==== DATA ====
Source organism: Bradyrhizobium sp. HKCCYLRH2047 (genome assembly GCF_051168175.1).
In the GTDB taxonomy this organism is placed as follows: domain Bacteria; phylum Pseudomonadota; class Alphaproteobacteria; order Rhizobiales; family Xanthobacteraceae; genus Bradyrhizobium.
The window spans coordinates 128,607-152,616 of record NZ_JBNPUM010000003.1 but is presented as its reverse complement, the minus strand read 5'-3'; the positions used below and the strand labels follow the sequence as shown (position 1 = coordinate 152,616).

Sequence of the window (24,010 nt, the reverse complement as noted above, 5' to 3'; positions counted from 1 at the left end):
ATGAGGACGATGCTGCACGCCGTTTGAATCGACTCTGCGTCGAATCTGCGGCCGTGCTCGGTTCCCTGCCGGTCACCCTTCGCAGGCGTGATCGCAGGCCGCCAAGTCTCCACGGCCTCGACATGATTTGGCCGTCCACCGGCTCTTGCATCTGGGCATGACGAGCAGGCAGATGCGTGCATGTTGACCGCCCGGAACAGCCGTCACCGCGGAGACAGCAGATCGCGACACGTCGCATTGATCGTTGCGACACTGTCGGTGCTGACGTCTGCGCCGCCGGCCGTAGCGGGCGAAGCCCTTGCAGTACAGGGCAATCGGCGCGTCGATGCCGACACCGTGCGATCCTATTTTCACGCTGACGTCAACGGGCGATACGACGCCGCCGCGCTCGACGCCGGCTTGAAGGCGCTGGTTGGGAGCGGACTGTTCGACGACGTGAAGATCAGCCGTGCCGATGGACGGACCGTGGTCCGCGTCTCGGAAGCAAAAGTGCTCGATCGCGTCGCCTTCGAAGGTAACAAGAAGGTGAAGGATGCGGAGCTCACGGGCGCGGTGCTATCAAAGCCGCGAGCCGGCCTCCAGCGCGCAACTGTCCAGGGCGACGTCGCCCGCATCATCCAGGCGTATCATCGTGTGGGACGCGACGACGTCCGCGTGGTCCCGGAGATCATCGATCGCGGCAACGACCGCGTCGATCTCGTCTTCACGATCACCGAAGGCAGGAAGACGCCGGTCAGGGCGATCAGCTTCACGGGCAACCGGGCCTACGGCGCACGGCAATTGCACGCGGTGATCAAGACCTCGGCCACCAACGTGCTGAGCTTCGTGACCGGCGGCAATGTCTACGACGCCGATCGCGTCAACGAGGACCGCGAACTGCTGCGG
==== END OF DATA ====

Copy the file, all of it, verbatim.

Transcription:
Source organism: Bradyrhizobium sp. HKCCYLRH2047 (genome assembly GCF_051168175.1).
In the GTDB taxonomy this organism is placed as follows: domain Bacteria; phylum Pseudomonadota; class Alphaproteobacteria; order Rhizobiales; family Xanthobacteraceae; genus Bradyrhizobium.
The window spans coordinates 128,607-152,616 of record NZ_JBNPUM010000003.1 but is presented as its reverse complement, the minus strand read 5'-3'; the positions used below and the strand labels follow the sequence as shown (position 1 = coordinate 152,616).

Sequence of the window (24,010 nt, the reverse complement as noted above, 5' to 3'; positions counted from 1 at the left end):
ATGAGGACGATGCTGCACGCCGTTTGAATCGACTCTGCGTCGAATCTGCGGCCGTGCTCGGTTCCCTGCCGGTCACCCTTCGCAGGCGTGATCGCAGGCCGCCAAGTCTCCACGGCCTCGACATGATTTGGCCGTCCACCGGCTCTTGCATCTGGGCATGACGAGCAGGCAGATGCGTGCATGTTGACCGCCCGGAACAGCCGTCACCGCGGAGACAGCAGATCGCGACACGTCGCATTGATCGTTGCGACACTGTCGGTGCTGACGTCTGCGCCGCCGGCCGTAGCGGGCGAAGCCCTTGCAGTACAGGGCAATCGGCGCGTCGATGCCGACACCGTGCGATCCTATTTTCACGCTGACGTCAACGGGCGATACGACGCCGCCGCGCTCGACGCCGGCTTGAAGGCGCTGGTTGGGAGCGGACTGTTCGACGACGTGAAGATCAGCCGTGCCGATGGACGGACCGTGGTCCGCGTCTCGGAAGCAAAAGTGCTCGATCGCGTCGCCTTCGAAGGTAACAAGAAGGTGAAGGATGCGGAGCTCACGGGCGCGGTGCTATCAAAGCCGCGAGCCGGCCTCCAGCGCGCAACTGTCCAGGGCGACGTCGCCCGCATCATCCAGGCGTATCATCGTGTGGGACGCGACGACGTCCGCGTGGTCCCGGAGATCATCGATCGCGGCAACGACCGCGTCGATCTCGTCTTCACGATCACCGAAGGCAGGAAGACGCCGGTCAGGGCGATCAGCTTCACGGGCAACCGGGCCTACGGCGCACGGCAATTGCACGCGGTGATCAAGACCTCGGCCACCAACGTGCTGAGCTTCGTGACCGGCGGCAATGTCTACGACGCCGATCGCGTCAACGAGGACCGCGAACTGCTGCGG